Definitions

from The American Heritage® Dictionary of the English Language, 4th Edition

  • n. The point or support on which a lever pivots.
  • n. Zoology An anatomical structure that acts as a hinge or a point of support.
  • n. An agent through which vital powers are exercised.

from Wiktionary, Creative Commons Attribution/Share-Alike License

  • n. The support about which a lever pivots.

from the GNU version of the Collaborative International Dictionary of English

  • n. A prop or support.
  • n. That by which a lever is sustained, or about which it turns in lifting or moving a body.
  • n. An accessory organ such as a tendril, stipule, spine, and the like.
  • n.
  • n. The horny inferior surface of the lingua of certain insects.
  • n. One of the small, spiniform scales found on the front edge of the dorsal and caudal fins of many ganoid fishes.
  • n. The connective tissue supporting the framework of the retina of the eye.

from The Century Dictionary and Cyclopedia

  • To furnish with a fulcrum; establish as a fulcrum.
  • n. A prop or support.
  • n. In mech., the point of rest about which a lever turns in lifting a body; also, a prop or support for a lever at this point. See lever.
  • n. In botany, an accessory organ, such as a bract, stipule, spine, etc., or one of the aërial roots of climbing plants, as of ivy.
  • n. In mycology, one of the radiating appendages of the perithecia of Erysipheæ.
  • n. In entomology, the inferior horny surface of the ligula, found in many Hymenoptera, etc. Also called the os hyoideum.
  • n. In ichthyology, a special scale or spine on the fore edge of the anterior fin-rays of the dorsal or caudal fins of certain ganoid fishes, as Lepidosteus, Acipenser, and many fossil genera.
  • n. In rotifers, the short stem of the incus, one of the parts of the mastax or pharyngeal mill.
  • n. In the trilobites, the bend or the point of abrupt curvature of the thoracic pleura, which divides them into proximal and distal portions.

from WordNet 3.0 Copyright 2006 by Princeton University. All rights reserved.

  • n. the pivot about which a lever turns

Etymologies

Latin, bedpost, from fulcīre, to support.
(American Heritage® Dictionary of the English Language, Fourth Edition)
From Latin fulcrum ("bedpost, foot of a couch"), from fulciō ("prop up, support"). (Wiktionary)

Examples

  • The fulcrum is the theological and philosophical inclinations a person brings to science and evolution.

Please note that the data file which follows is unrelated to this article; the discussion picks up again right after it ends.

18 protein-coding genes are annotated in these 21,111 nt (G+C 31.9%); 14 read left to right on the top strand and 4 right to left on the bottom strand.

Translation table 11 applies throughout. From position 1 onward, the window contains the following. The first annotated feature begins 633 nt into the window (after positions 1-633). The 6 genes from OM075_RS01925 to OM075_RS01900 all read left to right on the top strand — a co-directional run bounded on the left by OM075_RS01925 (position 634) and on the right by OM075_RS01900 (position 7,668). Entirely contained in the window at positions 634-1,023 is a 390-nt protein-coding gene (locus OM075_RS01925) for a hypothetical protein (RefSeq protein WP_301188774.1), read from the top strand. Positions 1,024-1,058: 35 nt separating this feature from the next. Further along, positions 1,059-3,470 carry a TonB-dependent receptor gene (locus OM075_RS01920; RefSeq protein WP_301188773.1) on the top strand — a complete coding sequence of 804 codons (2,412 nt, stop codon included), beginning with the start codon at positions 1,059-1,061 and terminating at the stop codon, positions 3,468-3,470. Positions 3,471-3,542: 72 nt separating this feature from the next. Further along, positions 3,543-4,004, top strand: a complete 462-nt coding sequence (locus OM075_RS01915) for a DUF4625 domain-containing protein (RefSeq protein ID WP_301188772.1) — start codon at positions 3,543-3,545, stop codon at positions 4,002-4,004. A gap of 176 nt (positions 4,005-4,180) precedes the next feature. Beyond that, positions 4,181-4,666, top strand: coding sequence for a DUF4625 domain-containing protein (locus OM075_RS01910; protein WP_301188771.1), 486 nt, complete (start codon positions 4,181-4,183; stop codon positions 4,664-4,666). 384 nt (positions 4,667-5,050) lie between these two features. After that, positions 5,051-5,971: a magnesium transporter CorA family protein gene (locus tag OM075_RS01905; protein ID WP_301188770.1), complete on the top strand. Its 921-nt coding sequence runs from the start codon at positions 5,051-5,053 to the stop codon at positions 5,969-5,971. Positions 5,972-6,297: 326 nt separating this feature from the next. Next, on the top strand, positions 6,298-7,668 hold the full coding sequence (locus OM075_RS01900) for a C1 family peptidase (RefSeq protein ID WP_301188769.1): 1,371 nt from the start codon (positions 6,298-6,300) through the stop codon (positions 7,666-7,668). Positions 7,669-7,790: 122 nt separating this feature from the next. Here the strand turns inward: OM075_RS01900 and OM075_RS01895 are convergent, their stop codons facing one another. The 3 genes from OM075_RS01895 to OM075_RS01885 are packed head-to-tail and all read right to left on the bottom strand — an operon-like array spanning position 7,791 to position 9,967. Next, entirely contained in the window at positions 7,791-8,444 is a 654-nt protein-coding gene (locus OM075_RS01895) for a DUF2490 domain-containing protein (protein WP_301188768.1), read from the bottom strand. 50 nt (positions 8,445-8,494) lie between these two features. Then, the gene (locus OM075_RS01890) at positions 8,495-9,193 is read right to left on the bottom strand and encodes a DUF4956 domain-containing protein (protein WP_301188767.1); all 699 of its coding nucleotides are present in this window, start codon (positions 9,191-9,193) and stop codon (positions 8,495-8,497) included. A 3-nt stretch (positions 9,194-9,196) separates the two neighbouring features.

2005 September - Telic Thoughts

  • What Goodman calls the "fulcrum" of the museum is the courtroom where in 1950 Tennessee Senator Estes Kefauver and his committee held hearings into organized crime.

    Ellen Sterling: Las Vegas' New Mob Museum Tells An All-American Story

  • Where Mr. Farrell and Mr. Kersten part company as biographers is in their handling of a particular episode that forms what the latter calls the "fulcrum" of Darrow's career.

    A Man in Search of a Lost Cause

  • -- The simple lever with a pawl on each side of the fulcrum is the most effective means to make a continuous feed by the simple movement of a lever.

    Practical Mechanics for Boys

  • In bending the forearm on the arm, familiarly known as "trying your muscle," the power is supplied by the biceps muscle attached to the radius, the fulcrum is the elbow joint at one end of the lever, and the resistance is the weight of the forearm at the other end.

    A Practical Physiology

  • In any form of lever there are only three things to be considered: the point where the weight rests, the point where the force acts, and the point called the fulcrum about which the rod rotates.

    General Science

  • [33] The fulcrum, which is generally treated as being absolutely immovable, being the general belief in the theory of democracy.

    Anticipations Of the Reaction of Mechanical and Scientific Progress upon Human life and Thought

  • What does the poll identify as the fulcrum of Lincoln's precipitously declining numbers?

    The Corner on National Review Online

  • Lax regulation may have been the lever that pushed the world into the present financial crisis, but the fulcrum was the twin excesses of over-financialization and over-globalization, according to UC Berkeley economist Ashok Bardhan.

    YaleGlobal Online

  • If one exchange could be described as the fulcrum of our work, this is it.

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